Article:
How to format your references using the Journal of Electronic Imaging citation style

This is a short guide how to format citations and the bibliography in a manuscript for Journal of Electronic Imaging. For a complete guide how to prepare your manuscript refer to the journal's instructions to authors.

Using reference management software

Typically you don't format your citations and bibliography by hand. The easiest way is to use a reference manager:

PaperpileThe citation style is built in and you can choose it in Settings > Citation Style or Paperpile > Citation Style in Google Docs.
EndNoteDownload the output style file
Mendeley, Zotero, Papers, and othersThe style is either built in or you can download a CSL file that is supported by most references management programs.
BibTeXBibTeX syles are usually part of a LaTeX template. Check the instructions to authors if the publisher offers a LaTeX template for this journal.

Journal articles

Those examples are references to articles in scholarly journals and how they are supposed to appear in your bibliography.

Not all journals organize their published articles in volumes and issues, so these fields are optional. Some electronic journals do not provide a page range, but instead list an article identifier. In a case like this it's safe to use the article identifier instead of the page range.

A journal article with 1 author
R. J. Sawyer, “The abdication of Pope Mary III...or Galileo’s revenge,” Nature 406(6791), 23 (2000).
A journal article with 2 authors
P. D. Roopnarine and K. D. Angielczyk, “Community stability and selective extinction during the Permian-Triassic mass extinction,” Science 350(6256), 90–93 (2015).
A journal article with 3 authors
K. Thürmer, R. Q. Hwang, and N. C. Bartelt, “Surface self-organization caused by dislocation networks,” Science 311(5765), 1272–1274 (2006).
A journal article with 4 or more authors
A. M. Guloy et al., “A guest-free germanium clathrate,” Nature 443(7109), 320–323 (2006).

Books and book chapters

Here are examples of references for authored and edited books as well as book chapters.

An authored book
D. Beg et al., Design of Plated Structures, Ernst & Sohn Verlag für Architektur und technische Wissenschaften GmbH & Co. KG, Berlin, Germany (2012).
An edited book
Y.-G. Illouz and A. Sterodimas, Eds., Adipose Stem Cells and Regenerative Medicine, Springer, Berlin, Heidelberg (2011).
A chapter in an edited book
H. Onishi and S. Kameyama, “Clinical Applications,” in Clinical Applications of Magnetoencephalography, S. Tobimatsu and R. Kakigi, Eds., pp. 73–93, Springer Japan, Tokyo (2016).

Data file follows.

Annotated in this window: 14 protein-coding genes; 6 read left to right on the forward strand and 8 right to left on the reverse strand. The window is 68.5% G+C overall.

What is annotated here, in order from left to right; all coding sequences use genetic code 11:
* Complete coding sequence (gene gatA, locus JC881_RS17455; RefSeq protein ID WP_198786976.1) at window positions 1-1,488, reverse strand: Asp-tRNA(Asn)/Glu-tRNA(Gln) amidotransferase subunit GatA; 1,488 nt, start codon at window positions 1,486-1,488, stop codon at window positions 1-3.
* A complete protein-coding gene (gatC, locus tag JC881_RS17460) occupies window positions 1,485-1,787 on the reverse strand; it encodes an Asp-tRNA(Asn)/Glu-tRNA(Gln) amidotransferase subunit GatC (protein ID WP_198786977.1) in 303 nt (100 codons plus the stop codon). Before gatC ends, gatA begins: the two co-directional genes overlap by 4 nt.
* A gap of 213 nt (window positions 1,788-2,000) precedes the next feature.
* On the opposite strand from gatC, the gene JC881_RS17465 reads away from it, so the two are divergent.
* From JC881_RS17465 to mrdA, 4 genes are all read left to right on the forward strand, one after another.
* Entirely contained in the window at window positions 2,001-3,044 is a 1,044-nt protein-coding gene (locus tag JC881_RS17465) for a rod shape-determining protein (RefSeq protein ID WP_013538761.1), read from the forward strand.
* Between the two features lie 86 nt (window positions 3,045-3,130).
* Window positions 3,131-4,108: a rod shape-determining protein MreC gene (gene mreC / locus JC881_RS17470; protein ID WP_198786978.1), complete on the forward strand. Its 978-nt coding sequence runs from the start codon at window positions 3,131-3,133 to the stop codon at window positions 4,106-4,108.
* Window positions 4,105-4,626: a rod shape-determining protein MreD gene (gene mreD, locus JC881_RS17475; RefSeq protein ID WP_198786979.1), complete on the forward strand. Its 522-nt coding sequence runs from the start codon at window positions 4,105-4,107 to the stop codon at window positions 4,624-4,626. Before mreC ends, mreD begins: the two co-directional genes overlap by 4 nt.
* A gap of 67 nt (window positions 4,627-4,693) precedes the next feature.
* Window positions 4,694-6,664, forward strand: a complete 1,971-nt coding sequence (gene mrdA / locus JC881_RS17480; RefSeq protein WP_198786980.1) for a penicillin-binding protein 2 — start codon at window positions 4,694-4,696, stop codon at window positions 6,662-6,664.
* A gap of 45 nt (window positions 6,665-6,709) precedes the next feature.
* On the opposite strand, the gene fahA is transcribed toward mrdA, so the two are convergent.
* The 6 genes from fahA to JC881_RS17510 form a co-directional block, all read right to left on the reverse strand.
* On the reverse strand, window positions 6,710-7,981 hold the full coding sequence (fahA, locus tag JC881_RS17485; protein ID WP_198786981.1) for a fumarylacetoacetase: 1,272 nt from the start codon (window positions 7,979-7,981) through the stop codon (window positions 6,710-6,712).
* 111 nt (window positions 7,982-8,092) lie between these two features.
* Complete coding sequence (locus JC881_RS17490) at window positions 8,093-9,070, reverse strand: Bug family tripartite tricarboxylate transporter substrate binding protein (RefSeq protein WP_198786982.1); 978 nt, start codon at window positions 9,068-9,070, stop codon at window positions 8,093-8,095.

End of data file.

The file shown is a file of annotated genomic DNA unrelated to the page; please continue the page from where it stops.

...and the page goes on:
Web sites

Sometimes references to web sites should appear directly in the text rather than in the bibliography. Refer to the Instructions to authors for Journal of Electronic Imaging.

Blog post
J. Davis, “Shell To Cease Drilling In The Arctic After ‘Disappointing’ Results,” IFLScience, 29 September 2015, <> (accessed 30 October 2018).


This example shows the general structure used for government reports, technical reports, and scientific reports. If you can't locate the report number then it might be better to cite the report as a book. For reports it is usually not individual people that are credited as authors, but a governmental department or agency like "U. S. Food and Drug Administration" or "National Cancer Institute".

Government report
Government Accountability Office, “Evaluations of Even Start Family Literacy Program Effectiveness,” HEHS-00-58R, U.S. Government Printing Office, Washington, DC (2000).

Theses and dissertations

Theses including Ph.D. dissertations, Master's theses or Bachelor theses follow the basic format outlined below.

Doctoral dissertation
C. A. Smith, “Teacher and Student Perceptions of Bullying at Leclaire School,” Doctoral dissertation, Southern Illinois University (2014).

News paper articles

Unlike scholarly journals, news papers do not usually have a volume and issue number. Instead, the full date and page number is required for a correct reference.

New York Times article
J. Wagner, “Mets’ Syndergaard Keeps Hitting the Gas. Just How Fast Can He Go?,” in New York Times, p. D3 (2017).

In-text citations

References should be cited in the text by sequential numbers in superscript:

This sentence cites one reference 1.
This sentence cites two references 1,2.
This sentence cites four references 1–4.

About the journal

Full journal titleJournal of Electronic Imaging
AbbreviationJ. Electron. Imaging
ISSN (print)1017-9909
ISSN (online)1560-229X
ScopeComputer Science Applications
Electrical and Electronic Engineering
Atomic and Molecular Physics, and Optics

Other styles